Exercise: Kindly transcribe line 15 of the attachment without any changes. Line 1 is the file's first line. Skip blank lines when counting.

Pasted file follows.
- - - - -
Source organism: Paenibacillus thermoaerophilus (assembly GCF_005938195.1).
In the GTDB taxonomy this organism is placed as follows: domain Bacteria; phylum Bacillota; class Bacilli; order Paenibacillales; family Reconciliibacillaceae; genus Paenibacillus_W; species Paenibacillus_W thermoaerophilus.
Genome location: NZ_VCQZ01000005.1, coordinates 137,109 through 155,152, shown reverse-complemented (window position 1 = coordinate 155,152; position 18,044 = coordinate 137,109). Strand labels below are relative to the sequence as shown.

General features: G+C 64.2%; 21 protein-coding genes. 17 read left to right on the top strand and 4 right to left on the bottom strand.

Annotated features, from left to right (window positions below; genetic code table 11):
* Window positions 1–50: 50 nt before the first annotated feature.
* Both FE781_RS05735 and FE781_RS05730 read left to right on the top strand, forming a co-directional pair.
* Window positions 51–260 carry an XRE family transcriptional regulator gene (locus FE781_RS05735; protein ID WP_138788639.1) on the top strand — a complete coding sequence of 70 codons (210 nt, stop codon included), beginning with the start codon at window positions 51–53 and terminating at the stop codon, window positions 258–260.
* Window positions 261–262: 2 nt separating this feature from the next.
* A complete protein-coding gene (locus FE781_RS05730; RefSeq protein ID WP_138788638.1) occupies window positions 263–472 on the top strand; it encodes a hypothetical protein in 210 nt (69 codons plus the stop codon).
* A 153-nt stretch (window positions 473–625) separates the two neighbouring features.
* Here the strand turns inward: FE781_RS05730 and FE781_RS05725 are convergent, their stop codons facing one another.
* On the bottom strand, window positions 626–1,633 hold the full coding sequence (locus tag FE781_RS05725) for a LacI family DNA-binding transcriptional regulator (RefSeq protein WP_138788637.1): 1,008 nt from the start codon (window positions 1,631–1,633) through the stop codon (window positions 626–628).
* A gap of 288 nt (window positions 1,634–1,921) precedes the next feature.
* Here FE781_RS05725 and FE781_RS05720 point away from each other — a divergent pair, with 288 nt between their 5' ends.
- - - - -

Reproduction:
* Here FE781_RS05725 and FE781_RS05720 point away from each other — a divergent pair, with 288 nt between their 5' ends.